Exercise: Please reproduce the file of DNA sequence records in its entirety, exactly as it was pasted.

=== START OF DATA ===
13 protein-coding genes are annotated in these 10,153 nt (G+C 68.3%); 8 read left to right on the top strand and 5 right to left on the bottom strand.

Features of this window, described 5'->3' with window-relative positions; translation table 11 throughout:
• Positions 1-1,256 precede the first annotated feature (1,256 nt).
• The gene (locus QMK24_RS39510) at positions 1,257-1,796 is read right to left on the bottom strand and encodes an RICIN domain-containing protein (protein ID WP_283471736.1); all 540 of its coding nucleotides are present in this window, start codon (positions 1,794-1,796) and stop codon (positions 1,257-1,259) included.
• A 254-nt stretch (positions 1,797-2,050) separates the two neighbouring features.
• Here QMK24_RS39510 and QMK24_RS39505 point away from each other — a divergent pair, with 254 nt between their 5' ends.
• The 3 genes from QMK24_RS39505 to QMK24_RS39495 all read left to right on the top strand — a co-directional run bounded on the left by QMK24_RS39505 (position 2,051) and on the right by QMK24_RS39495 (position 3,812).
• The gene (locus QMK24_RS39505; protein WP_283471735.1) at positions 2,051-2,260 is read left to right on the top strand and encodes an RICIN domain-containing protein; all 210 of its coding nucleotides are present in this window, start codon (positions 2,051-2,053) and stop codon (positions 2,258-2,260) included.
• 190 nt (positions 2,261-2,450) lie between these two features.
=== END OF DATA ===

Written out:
13 protein-coding genes are annotated in these 10,153 nt (G+C 68.3%); 8 read left to right on the top strand and 5 right to left on the bottom strand.

Features of this window, described 5'->3' with window-relative positions; translation table 11 throughout:
• Positions 1-1,256 precede the first annotated feature (1,256 nt).
• The gene (locus QMK24_RS39510) at positions 1,257-1,796 is read right to left on the bottom strand and encodes an RICIN domain-containing protein (protein ID WP_283471736.1); all 540 of its coding nucleotides are present in this window, start codon (positions 1,794-1,796) and stop codon (positions 1,257-1,259) included.
• A 254-nt stretch (positions 1,797-2,050) separates the two neighbouring features.
• Here QMK24_RS39510 and QMK24_RS39505 point away from each other — a divergent pair, with 254 nt between their 5' ends.
• The 3 genes from QMK24_RS39505 to QMK24_RS39495 all read left to right on the top strand — a co-directional run bounded on the left by QMK24_RS39505 (position 2,051) and on the right by QMK24_RS39495 (position 3,812).
• The gene (locus QMK24_RS39505; protein WP_283471735.1) at positions 2,051-2,260 is read left to right on the top strand and encodes an RICIN domain-containing protein; all 210 of its coding nucleotides are present in this window, start codon (positions 2,051-2,053) and stop codon (positions 2,258-2,260) included.
• 190 nt (positions 2,261-2,450) lie between these two features.